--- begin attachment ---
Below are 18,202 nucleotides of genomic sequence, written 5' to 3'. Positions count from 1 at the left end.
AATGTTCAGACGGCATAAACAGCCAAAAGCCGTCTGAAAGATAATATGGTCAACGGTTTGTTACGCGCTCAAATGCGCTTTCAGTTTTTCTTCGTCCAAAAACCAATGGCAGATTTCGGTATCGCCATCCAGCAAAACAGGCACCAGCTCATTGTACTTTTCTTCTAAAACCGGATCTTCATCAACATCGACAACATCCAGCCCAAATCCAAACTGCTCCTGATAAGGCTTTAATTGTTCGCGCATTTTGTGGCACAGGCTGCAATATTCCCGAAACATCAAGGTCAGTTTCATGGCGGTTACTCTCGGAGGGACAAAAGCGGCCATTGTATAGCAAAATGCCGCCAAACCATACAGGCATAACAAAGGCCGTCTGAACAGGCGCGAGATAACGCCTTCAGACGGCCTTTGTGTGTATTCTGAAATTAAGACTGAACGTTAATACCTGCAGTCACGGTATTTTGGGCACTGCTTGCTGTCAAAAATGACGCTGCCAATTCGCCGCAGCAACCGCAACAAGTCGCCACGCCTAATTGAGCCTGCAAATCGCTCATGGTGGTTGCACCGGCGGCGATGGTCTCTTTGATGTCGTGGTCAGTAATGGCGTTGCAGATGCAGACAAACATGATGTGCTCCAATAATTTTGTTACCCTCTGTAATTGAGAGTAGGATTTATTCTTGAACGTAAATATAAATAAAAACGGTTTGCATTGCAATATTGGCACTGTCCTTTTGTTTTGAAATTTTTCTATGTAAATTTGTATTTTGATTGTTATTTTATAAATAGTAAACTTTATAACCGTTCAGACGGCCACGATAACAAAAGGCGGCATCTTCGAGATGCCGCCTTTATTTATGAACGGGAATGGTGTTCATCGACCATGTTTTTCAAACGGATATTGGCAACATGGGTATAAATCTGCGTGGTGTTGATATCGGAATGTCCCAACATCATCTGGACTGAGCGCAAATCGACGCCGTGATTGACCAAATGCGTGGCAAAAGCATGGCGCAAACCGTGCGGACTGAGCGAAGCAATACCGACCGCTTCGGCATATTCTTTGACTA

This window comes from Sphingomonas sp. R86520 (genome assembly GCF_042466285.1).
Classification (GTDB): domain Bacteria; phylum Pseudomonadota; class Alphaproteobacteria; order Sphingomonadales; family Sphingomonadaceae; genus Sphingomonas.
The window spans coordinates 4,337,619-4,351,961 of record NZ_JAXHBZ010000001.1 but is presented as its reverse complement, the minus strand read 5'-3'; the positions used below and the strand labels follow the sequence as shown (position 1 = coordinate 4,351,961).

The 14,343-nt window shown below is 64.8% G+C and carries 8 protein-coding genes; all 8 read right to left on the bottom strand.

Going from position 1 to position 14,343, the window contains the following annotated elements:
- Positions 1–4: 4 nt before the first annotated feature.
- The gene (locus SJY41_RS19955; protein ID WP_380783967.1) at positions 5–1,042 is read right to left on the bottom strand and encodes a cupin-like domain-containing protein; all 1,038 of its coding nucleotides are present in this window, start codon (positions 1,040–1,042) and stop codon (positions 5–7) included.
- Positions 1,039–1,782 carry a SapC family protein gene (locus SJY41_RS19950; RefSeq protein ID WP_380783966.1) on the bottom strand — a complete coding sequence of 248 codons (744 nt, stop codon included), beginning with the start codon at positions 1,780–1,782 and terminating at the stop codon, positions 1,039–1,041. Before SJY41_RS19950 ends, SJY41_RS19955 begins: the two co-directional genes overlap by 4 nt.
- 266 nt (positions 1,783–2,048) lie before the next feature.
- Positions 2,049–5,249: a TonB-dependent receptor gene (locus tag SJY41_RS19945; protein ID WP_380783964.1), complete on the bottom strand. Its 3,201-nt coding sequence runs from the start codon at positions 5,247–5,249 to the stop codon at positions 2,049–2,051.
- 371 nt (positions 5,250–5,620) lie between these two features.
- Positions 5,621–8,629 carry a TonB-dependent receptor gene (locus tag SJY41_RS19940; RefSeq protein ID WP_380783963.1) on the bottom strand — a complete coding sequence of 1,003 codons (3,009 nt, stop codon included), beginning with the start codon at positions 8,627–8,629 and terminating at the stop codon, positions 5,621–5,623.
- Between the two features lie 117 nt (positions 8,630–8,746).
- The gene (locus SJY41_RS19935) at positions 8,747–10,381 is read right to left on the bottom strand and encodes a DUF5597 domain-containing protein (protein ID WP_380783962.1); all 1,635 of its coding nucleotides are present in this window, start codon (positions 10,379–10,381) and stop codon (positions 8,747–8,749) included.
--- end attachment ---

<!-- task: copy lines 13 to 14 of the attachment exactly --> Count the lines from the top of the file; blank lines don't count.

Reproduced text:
- 371 nt (positions 5,250–5,620) lie between these two features.
- Positions 5,621–8,629 carry a TonB-dependent receptor gene (locus tag SJY41_RS19940; RefSeq protein ID WP_380783963.1) on the bottom strand — a complete coding sequence of 1,003 codons (3,009 nt, stop codon included), beginning with the start codon at positions 8,627–8,629 and terminating at the stop codon, positions 5,621–5,623.